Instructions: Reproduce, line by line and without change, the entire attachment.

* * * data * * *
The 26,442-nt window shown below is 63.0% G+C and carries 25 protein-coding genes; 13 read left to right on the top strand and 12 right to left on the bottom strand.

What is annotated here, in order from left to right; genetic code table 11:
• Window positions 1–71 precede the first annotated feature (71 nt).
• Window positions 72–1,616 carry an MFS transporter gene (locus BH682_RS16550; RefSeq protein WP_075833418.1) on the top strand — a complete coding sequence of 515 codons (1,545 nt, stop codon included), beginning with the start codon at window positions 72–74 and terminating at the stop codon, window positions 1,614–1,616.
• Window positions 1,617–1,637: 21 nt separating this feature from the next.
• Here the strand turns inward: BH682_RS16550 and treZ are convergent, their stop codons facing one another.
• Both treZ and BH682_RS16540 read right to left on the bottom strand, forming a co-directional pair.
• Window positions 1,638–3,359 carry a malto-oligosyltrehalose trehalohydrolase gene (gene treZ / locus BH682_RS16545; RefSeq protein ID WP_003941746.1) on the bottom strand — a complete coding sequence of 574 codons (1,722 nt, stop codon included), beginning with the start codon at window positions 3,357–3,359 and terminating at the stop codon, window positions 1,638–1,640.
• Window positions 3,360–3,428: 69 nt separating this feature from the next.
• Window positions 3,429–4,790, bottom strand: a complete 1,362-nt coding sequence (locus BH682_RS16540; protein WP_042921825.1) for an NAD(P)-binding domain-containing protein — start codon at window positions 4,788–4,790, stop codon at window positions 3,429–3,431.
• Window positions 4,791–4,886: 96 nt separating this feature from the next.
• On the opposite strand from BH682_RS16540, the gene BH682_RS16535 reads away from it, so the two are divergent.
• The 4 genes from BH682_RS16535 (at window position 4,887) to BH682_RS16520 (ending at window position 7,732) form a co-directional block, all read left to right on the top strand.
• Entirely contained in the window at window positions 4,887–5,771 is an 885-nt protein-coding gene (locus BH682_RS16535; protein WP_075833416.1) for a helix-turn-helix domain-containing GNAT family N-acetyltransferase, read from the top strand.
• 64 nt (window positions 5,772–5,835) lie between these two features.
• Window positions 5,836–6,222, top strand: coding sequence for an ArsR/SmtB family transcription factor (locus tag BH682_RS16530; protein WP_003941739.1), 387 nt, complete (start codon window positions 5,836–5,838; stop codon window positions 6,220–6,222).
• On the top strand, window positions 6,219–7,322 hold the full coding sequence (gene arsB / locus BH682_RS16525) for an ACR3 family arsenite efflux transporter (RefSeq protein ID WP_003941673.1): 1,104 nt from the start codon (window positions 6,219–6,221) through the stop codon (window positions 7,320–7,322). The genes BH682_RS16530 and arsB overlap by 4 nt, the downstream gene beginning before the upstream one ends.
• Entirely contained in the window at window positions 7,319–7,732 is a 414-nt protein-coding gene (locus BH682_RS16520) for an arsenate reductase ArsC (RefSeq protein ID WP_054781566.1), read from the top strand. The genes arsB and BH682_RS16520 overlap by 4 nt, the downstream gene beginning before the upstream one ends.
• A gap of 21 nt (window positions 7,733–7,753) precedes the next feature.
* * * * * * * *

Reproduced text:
The 26,442-nt window shown below is 63.0% G+C and carries 25 protein-coding genes; 13 read left to right on the top strand and 12 right to left on the bottom strand.

What is annotated here, in order from left to right; genetic code table 11:
• Window positions 1–71 precede the first annotated feature (71 nt).
• Window positions 72–1,616 carry an MFS transporter gene (locus BH682_RS16550; RefSeq protein WP_075833418.1) on the top strand — a complete coding sequence of 515 codons (1,545 nt, stop codon included), beginning with the start codon at window positions 72–74 and terminating at the stop codon, window positions 1,614–1,616.
• Window positions 1,617–1,637: 21 nt separating this feature from the next.
• Here the strand turns inward: BH682_RS16550 and treZ are convergent, their stop codons facing one another.
• Both treZ and BH682_RS16540 read right to left on the bottom strand, forming a co-directional pair.
• Window positions 1,638–3,359 carry a malto-oligosyltrehalose trehalohydrolase gene (gene treZ / locus BH682_RS16545; RefSeq protein ID WP_003941746.1) on the bottom strand — a complete coding sequence of 574 codons (1,722 nt, stop codon included), beginning with the start codon at window positions 3,357–3,359 and terminating at the stop codon, window positions 1,638–1,640.
• Window positions 3,360–3,428: 69 nt separating this feature from the next.
• Window positions 3,429–4,790, bottom strand: a complete 1,362-nt coding sequence (locus BH682_RS16540; protein WP_042921825.1) for an NAD(P)-binding domain-containing protein — start codon at window positions 4,788–4,790, stop codon at window positions 3,429–3,431.
• Window positions 4,791–4,886: 96 nt separating this feature from the next.
• On the opposite strand from BH682_RS16540, the gene BH682_RS16535 reads away from it, so the two are divergent.
• The 4 genes from BH682_RS16535 (at window position 4,887) to BH682_RS16520 (ending at window position 7,732) form a co-directional block, all read left to right on the top strand.
• Entirely contained in the window at window positions 4,887–5,771 is an 885-nt protein-coding gene (locus BH682_RS16535; protein WP_075833416.1) for a helix-turn-helix domain-containing GNAT family N-acetyltransferase, read from the top strand.
• 64 nt (window positions 5,772–5,835) lie between these two features.
• Window positions 5,836–6,222, top strand: coding sequence for an ArsR/SmtB family transcription factor (locus tag BH682_RS16530; protein WP_003941739.1), 387 nt, complete (start codon window positions 5,836–5,838; stop codon window positions 6,220–6,222).
• On the top strand, window positions 6,219–7,322 hold the full coding sequence (gene arsB / locus BH682_RS16525) for an ACR3 family arsenite efflux transporter (RefSeq protein ID WP_003941673.1): 1,104 nt from the start codon (window positions 6,219–6,221) through the stop codon (window positions 7,320–7,322). The genes BH682_RS16530 and arsB overlap by 4 nt, the downstream gene beginning before the upstream one ends.
• Entirely contained in the window at window positions 7,319–7,732 is a 414-nt protein-coding gene (locus BH682_RS16520) for an arsenate reductase ArsC (RefSeq protein ID WP_054781566.1), read from the top strand. The genes arsB and BH682_RS16520 overlap by 4 nt, the downstream gene beginning before the upstream one ends.
• A gap of 21 nt (window positions 7,733–7,753) precedes the next feature.